Global Utilities

Mary Wroth's Poetry: An Electronic Edition

Wroth Poem - F30 - Most bleſsed Night, the happy time for loue

Folger Image Folger Transcription Folger Modernisation PA Transcription PA Modernisation Urania Transcription Urania Modernisation
F30 F30mod P65 P65mod

26.

Most bleſsed Night, the happy time for loue,
    the shade for Louers and theyr loues delight,
    the Raigne of Venus' ſeruants, free from spite,
    the hopefull ſeaſon, for ioy's sports to moue;

Now hast thou made thy glory higher proue
    then did the God, whoſe pleaſant reede did ſmite
    all Argus eyes into a deathlike night
    till they were ſafe, that loue could non reproue,

Butt thou hast cloſ'd thoſe eyes from priing ſight
    that nourish iealouſie more then ioyes right
    while Vaine ſuspition fosters theyr mistrust,

Making ſweet sleepe to master all ſuspect
    wch els theyr priuatt feares would nott neglect
    butt would imbrace both blinded, and vniust
26.

Most blessed Night, the happy time for love,
    The shade for Lovers and their love's delight,
    The reign of Venus'* servants, free from spite,
    The hopeful season,* for joy's sports to move;

Now hast thou made thy glory higher prove
    Than did the God, whose pleasant reed* did smite
    All Argus' eyes into a deathlike night
    Till they were safe, that love could none* reprove,

But* thou hast closed those eyes from prying sight
    That nourish jealousy more than joy's right
    While vain suspicion fosters their mistrust,

Making sweet sleep to master all suspect
    Which else their private fears would not neglect
    But would embrace both blinded, and unjust.


This sonnet is yet another variation on the theme of eyes, blindness and night, but in this case, night, sleep and blindness pave the way for love and the fulfilment of desire. Roberts [P65] notes an analogous reference to Argus' eyes in AS Song 11.

Moved in P to fol. 30 as sonnet 3 [P65].

'Venus' ' = 'Love for' in P.
'season' = seasons' in P.
'reed': the reed is the pan pipe played by Mercury to lull Argus, who had a thousand eyes, to sleep so that he might be killed. Argus was guarding Io, who was loved by Jupiter, but was turned into a cow by Jupiter's jealous wife Juno.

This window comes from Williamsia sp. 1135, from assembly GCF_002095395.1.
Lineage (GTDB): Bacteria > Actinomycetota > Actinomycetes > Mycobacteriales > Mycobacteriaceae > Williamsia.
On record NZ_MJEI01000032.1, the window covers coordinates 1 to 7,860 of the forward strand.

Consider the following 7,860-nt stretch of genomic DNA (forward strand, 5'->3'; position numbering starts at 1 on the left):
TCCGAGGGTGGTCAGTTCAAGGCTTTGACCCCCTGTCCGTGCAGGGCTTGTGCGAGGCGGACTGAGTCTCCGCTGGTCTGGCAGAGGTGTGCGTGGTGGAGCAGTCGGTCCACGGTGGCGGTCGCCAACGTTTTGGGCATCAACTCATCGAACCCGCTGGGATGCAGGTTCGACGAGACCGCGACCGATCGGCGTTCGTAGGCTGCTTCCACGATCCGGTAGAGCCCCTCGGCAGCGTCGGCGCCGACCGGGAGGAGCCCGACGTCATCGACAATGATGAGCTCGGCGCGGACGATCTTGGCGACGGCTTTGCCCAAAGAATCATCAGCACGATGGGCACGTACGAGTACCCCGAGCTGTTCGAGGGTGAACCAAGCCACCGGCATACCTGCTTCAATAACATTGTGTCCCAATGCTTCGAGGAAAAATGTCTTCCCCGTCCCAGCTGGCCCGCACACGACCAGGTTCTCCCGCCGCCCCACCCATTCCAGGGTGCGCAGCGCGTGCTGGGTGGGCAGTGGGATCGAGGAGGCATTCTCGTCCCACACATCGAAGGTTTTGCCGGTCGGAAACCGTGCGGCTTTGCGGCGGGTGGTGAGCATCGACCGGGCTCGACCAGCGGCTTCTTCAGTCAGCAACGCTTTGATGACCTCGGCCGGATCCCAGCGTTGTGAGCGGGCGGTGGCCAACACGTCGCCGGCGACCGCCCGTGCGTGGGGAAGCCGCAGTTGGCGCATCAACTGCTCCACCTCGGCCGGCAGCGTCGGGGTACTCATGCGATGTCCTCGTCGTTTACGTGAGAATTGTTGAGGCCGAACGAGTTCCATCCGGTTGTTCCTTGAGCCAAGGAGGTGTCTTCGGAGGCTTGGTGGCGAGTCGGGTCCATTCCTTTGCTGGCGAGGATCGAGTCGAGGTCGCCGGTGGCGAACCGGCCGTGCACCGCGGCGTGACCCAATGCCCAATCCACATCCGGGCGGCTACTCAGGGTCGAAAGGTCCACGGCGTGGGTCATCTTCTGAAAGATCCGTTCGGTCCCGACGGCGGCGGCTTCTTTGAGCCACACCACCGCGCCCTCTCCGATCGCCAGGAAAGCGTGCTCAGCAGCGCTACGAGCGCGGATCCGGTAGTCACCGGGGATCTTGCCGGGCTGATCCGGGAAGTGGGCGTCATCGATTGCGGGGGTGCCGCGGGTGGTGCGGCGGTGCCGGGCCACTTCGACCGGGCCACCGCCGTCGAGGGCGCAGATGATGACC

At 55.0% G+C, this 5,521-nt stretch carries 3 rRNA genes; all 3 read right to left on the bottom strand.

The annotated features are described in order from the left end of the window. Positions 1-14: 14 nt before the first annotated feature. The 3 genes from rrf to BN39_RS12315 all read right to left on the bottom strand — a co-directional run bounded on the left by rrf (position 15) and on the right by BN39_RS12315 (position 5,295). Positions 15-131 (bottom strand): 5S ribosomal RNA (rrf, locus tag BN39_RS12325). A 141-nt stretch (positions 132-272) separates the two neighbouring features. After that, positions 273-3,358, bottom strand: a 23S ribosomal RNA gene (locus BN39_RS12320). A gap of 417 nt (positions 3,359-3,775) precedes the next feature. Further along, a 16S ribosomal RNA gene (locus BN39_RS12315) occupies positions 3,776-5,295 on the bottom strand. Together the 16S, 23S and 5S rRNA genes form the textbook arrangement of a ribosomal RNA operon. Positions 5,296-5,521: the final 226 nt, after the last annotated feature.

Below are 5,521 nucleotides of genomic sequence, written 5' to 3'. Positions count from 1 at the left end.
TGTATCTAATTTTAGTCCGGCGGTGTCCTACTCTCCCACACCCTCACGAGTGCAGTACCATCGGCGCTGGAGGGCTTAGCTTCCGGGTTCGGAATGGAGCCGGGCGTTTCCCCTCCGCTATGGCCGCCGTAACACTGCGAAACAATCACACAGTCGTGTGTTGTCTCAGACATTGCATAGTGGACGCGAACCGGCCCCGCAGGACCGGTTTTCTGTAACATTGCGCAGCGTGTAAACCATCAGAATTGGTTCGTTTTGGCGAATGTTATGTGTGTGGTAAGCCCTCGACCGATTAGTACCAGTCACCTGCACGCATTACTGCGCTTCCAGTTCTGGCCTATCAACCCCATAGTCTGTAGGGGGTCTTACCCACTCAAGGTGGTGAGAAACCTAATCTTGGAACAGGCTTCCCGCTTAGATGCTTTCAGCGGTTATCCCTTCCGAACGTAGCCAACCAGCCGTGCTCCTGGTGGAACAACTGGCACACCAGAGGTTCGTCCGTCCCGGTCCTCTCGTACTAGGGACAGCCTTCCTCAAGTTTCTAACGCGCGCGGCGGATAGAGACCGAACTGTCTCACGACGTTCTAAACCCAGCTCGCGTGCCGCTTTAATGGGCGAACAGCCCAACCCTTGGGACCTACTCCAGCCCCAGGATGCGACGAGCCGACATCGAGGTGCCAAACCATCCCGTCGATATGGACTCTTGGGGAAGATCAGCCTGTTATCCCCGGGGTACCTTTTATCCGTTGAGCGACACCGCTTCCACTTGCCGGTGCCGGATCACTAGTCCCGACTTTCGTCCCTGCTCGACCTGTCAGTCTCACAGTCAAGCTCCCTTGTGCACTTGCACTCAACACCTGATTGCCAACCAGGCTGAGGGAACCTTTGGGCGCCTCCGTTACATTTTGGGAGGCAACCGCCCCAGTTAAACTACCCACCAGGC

'love could none' = 'none could love' in P.
'But' = 'now' in P.
3.

Moſt bleſſed night, the happy time for Loue,
    The ſhade for Louers, and their Loues delight,
    The raigne of Loue for ſeruants free from ſpight,
    The hopefull ſeaſons for ioyes ſports to mooue.

Now haſt thou made thy glory higher prooue,
    Then did the God, whoſe pleaſant Reede did ſmite
    All Argus eyes into a death-like night,
    Till they were ſafe, that none could Loue reprooue.

Now thou haſt cloaſd thoſe eyes from prying ſight
    That nouriſh Iealouſie, more than ioyes right,
    While vaine Suſpition foſters their miſtruſt,

Making ſweet ſleepe to maſter all ſuſpect,
    Which els their priuate feares would not neglect,
    But would embrace both blinded, and vniuſt.
Sonnet 3

Most blessed Night, the happy time for love,
    The shade for Lovers and their love's delight,
    The reign of Love for servants, free from spite,
    The hopeful seasons for joy's sports to move;

Now hast thou made thy glory higher prove
    Than did the God, whose pleasant reed did smite
    All Argus' eyes into a deathlike night
    Till they were safe, that love none could reprove,

Now thou hast closed those eyes from prying sight
    That nourish jealousy more than joy's right
    While vain suspicion fosters their mistrust,

Making sweet sleep to master all suspect
    Which else their private fears would not neglect
    But would embrace both blinded, and unjust.



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